Statistical Language Modeling, or Language Modeling and LM for short, is the development of probabilistic models that are able to predict the next word in the sequence given the words that precede it. They also try to answer the question: How likely is a string of English words good English?
These probabilities can help us with reordering or word choice:

${\displaystyle P({\text{I have an apple}})>P({\text{apple I have an}})}$

${\displaystyle P({\text{I am going to concert}})>P({\text{I am going to music}})}$

We can model the word prediction task as the prediction of the conditional probability of a word given previous words in the sequence and call it a language model:

${\displaystyle P(w_{n}|w_{1},w_{2},...,w_{n-1})}$

### N-Gram Models

Given: a string of English words ${\displaystyle W=w_{1},w_{2},w_{3},...,w_{n}}$. The problem is to calculate ${\displaystyle P(W)}$
For example the Following pseudo code creates a bigram model for us:

for each sentence
split line into an array of words
append “</s>” to the end and “<s>” to the beginning of words
for each i in 1 to length(words)-1 # Note: starting at 1, after <s>
counts[“w[i-1]w[i]”] += 1 # Add bigram and bigram context
context_counts[“w[i-1]”] += 1
counts[“wi”] += 1 # Add unigram and unigram context
context_counts[“”] += 1
for each ngram, count in counts
split ngram into an array of words # “w[i-1] w[i]” → {“w[i-1]”, “w[i]”}
remove the last element of words # {“w[i-1]”, “w[i]”} → {“w[i-1]”}
join words into context # {“w[i-1]”} → “w[i-1]”
probability = counts[ngram]/context_counts[context]
print ngram, probability
Figure2. CBOW Architecture
Figure 3. Skip-gram Architecture

We can decompose ${\displaystyle p(W)}$ using the chain rule :

${\displaystyle P(w_{1},w_{2},w_{3},...,w_{n})=P(w_{1})P(w_{2}|w_{1})P(w_{3}|w_{1},w_{2})...P(w_{n}|w_{1},w_{2},...,w_{n-1})}$

The model is called bigram and trigram for n=2 and n=3 respectively.
we can also calculate the conditional probabilities using the following formula:

${\displaystyle P(w_{i}\mid w_{i-(n-1)},\ldots ,w_{i-1})={\frac {\mathrm {count} (w_{i-(n-1)},\ldots ,w_{i-1},w_{i})}{\mathrm {count} (w_{i-(n-1)},\ldots ,w_{i-1})}}}$

Markov Assumption: Due to limited memory we want to include the last k words in the history and only the previous history is important. We call this the kth order Markov model. for instance for bigram model we have:

${\displaystyle P(w_{1},w_{2},w_{3},...,w_{n})\approx P(w_{1})P(w_{2}|w_{1})P(w_{3}|w_{2})...P(w_{n}|w_{n-1})}$

As an example, The probability of the sentence "I gave the phone to Susan" can be written as:

${\displaystyle P({\text{I, gave, the, phone, to, Susan}})\approx P({\text{I}})P({\text{gave}}|{\text{I}})P({\text{the}}|{\text{gave}})P({\text{phone}}|{\text{the}})P({\text{to}}|{\text{phone}})P({\text{Susan}}|{\text{to}})}$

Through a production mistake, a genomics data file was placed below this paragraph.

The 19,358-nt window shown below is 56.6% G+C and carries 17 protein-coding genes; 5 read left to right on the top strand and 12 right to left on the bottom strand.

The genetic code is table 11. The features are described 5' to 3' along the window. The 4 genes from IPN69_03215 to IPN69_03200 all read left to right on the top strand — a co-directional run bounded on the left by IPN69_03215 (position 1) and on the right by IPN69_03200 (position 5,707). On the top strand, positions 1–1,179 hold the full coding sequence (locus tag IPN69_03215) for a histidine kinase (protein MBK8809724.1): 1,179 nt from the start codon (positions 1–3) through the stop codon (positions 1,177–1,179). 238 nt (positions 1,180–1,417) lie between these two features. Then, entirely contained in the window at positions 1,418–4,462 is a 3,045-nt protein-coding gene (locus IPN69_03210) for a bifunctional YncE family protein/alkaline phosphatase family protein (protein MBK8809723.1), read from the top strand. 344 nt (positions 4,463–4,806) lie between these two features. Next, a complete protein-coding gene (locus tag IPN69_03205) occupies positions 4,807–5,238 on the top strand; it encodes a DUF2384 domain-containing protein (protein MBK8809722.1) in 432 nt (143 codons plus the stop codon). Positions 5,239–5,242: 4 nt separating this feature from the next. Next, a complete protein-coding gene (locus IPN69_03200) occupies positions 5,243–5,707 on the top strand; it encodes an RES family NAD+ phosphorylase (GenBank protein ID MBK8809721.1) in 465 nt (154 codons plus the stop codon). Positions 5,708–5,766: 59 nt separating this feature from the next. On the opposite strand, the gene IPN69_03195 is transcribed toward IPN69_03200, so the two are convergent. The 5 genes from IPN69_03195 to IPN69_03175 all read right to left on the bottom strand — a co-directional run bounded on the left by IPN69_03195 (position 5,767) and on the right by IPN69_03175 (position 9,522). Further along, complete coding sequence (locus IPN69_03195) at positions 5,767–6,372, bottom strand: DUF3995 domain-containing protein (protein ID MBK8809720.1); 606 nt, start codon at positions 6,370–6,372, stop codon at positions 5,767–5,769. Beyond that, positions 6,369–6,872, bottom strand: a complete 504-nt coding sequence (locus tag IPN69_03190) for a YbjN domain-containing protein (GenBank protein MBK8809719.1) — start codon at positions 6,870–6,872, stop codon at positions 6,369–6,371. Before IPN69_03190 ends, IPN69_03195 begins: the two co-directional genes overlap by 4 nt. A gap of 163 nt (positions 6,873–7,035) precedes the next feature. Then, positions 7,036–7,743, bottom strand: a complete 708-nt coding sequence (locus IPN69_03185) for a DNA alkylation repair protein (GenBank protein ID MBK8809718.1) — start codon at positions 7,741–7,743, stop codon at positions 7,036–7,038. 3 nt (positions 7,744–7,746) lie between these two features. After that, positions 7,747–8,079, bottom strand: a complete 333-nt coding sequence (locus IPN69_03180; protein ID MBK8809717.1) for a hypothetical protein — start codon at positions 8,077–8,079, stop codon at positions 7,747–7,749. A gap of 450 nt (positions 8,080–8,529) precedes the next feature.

### Word2Vec

Word2vec is a group of related models that are used to produce word embeddings. These models are shallow, two-layer neural networks that are trained to reconstruct linguistic contexts of words. Word2vec takes as its input a large corpus of text and produces a vector space, typically of several hundred dimensions, with each unique word in the corpus being assigned a corresponding vector in the space. Word vectors are positioned in the vector space such that words that share common contexts in the corpus are located in close proximity to one another in the space. For more information on word2vec please see the Word2vec page on Wikipedia.

These models are used in two ways:
Continuous Bag of Words (CBOW): use context words in a window to predict middle word. See Figure 2.
Skip-gram: use the middle word to predict surrounding ones in a window. See Figure 3.

To be more precise on the differences we can state that CBOW is learning to predict the word by the context. Or maximize the probability of the target word by looking at the context. And this happens to be a problem for rare words. For example, given the context yesterday was really [...] day CBOW model will tell you that most probably the word is beautiful or nice. Words like delightful will get much less attention of the model, because it is designed to predict the most probable word. This word will be smoothed over a lot of examples with more frequent words.

On the other hand, the skip-gram is designed to predict the context. Given the word delightful it must understand it and tell us, that there is huge probability, the context is yesterday was really [...] day, or some other relevant context. With skip-gram the word delightful will not try to compete with word beautiful but instead, delightful+context pairs will be treated as new observations. [2]

## Implementations

Useful sources for NLP will be the Sci-Kit Learn library and the NLTK library.

## Annotated Bibliography

Multimodal Learning with Vision, Language and Sound [3]
Natural Language Processing. Wikipedia: The Free Encyclopedia. Wikimedia Foundation[4]
Language Models [5]
Graham Neubig, Nara Institute of Science and Technology [6]